What's in a nickname?

ESPN.com featured another article today about the dilemmas of Chad Ocho Cinco. I have to chuckle every time I see these articles. In case you have not followed the saga, let me get you up to speed. Last year the Cincinnati Bengals had a receiver named Chad Johnson. His jersey number was 85. Thanks to the number, his nickname became "Ocho Cinco" spanish for "Eight Five" (note: note Eighty Five, but Eight Five). While the nickname is mildly clever, and has a certain ring to it, it is irregular for a nickname to have twice as many syllables as the name it replaces. But I digress. Anyway, Chad wanted to wear his nickname on his jersey, but the league required that players wear their real name on their jerseys.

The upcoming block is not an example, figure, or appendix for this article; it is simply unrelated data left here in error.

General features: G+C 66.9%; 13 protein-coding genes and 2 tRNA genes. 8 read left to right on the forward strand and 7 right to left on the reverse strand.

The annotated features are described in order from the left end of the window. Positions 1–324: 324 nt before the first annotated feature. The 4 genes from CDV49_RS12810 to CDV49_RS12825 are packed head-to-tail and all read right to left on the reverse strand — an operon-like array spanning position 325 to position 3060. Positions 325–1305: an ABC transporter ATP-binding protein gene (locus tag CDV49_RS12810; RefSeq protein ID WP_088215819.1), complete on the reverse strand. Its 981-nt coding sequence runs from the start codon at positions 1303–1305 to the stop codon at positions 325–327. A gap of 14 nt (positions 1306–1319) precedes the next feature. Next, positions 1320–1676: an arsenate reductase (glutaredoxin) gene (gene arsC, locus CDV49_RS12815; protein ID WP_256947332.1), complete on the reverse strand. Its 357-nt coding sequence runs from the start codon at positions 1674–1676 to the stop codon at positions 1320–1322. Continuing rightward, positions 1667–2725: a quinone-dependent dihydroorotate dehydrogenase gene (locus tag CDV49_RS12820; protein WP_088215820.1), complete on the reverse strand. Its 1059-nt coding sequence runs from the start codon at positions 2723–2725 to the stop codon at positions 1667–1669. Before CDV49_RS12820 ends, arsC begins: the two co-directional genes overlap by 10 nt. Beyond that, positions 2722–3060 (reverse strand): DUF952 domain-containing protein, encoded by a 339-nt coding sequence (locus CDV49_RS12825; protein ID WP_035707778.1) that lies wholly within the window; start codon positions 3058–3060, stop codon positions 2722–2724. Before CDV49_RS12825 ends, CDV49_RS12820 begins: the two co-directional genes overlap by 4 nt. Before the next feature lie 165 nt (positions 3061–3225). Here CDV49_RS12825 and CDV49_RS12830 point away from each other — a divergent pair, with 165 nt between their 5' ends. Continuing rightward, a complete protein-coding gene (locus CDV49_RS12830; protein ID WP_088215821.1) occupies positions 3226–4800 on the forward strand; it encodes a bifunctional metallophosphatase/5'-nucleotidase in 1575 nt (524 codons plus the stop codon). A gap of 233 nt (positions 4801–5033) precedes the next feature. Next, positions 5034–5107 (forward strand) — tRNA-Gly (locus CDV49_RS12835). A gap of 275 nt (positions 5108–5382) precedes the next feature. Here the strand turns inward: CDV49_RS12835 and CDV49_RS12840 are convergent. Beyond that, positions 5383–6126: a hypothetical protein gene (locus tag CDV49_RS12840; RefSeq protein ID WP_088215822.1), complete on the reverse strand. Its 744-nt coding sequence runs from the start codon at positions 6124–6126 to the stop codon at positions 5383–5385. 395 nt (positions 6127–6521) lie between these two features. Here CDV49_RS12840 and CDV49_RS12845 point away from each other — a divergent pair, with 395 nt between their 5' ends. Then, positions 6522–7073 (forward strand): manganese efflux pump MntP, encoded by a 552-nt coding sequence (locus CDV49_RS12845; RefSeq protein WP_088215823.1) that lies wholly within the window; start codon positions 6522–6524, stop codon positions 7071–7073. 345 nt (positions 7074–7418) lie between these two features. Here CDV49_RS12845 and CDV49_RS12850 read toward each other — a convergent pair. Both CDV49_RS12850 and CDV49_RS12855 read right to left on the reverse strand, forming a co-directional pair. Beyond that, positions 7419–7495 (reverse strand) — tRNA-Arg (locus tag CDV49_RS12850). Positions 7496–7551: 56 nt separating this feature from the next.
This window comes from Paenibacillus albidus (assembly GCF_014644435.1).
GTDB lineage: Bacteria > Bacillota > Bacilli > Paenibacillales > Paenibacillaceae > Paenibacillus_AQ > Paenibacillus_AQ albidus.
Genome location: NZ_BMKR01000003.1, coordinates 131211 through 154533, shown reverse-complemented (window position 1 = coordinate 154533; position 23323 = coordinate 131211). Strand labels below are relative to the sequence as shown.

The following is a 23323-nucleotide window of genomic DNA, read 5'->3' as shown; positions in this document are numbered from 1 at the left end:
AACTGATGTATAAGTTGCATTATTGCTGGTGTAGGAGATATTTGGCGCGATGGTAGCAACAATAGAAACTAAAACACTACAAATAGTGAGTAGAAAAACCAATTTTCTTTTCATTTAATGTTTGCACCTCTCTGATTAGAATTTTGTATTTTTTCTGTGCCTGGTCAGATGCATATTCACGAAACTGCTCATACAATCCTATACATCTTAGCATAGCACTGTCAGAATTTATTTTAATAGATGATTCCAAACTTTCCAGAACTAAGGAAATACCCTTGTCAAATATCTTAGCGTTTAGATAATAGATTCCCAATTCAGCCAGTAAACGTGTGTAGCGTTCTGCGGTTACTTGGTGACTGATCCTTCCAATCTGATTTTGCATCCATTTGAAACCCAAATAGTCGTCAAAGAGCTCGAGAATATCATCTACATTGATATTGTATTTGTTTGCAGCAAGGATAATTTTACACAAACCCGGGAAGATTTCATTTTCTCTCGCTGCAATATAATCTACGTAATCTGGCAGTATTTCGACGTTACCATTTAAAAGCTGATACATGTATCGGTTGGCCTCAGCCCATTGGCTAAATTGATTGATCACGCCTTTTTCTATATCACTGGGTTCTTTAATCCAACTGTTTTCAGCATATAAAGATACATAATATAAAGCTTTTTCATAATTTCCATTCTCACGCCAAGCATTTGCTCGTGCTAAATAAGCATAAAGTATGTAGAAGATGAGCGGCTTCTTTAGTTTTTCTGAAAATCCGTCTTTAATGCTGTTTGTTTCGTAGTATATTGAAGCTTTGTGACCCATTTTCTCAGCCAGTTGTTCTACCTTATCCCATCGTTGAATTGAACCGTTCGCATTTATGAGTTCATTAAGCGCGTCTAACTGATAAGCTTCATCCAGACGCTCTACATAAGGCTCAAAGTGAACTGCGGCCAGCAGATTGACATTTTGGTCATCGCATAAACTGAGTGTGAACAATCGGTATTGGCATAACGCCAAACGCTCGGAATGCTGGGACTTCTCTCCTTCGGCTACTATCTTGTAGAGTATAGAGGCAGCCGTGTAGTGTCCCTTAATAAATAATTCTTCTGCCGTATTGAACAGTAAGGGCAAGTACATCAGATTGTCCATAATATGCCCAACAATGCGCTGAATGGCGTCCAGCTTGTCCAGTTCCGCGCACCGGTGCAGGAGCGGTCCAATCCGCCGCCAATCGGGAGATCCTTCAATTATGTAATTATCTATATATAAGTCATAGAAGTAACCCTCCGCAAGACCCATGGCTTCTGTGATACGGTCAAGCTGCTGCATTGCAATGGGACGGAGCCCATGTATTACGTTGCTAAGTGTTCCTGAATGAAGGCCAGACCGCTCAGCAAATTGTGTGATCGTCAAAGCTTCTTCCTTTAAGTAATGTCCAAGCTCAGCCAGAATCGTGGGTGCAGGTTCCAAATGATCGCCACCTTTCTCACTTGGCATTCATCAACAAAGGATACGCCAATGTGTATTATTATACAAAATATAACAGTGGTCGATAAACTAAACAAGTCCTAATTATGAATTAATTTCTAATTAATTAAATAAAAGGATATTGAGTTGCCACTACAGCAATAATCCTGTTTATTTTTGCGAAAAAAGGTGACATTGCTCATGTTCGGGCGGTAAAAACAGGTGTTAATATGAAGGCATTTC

So. Not to be out-witted, over the offseason Chad Johnson went to the Florida court system and legally changed his name to Chad Ocho Cinco. Aha! Those wide receivers aren't as dumb as they look!

Now the league has said that he has to continue wearing "Johnson" jerseys this year because of merchandising contracts with Reebok, but next year he can wear Ocho Cinco on his jersey. However, It must be noted that this presents problems of its own.

Namely, if Ocho Cinco is his real name, then what will his nickname be? "Johnson?" Clearly one can't have ones real name be his nickname, else its not a nickname, its just a name. Besides, it will no longer be fun to call him Ocho Cinco, because its just his name, not a clever nickname. Also, this could begin a troubling precedent. If he is given a fun new nickname, will he just go change his name again?


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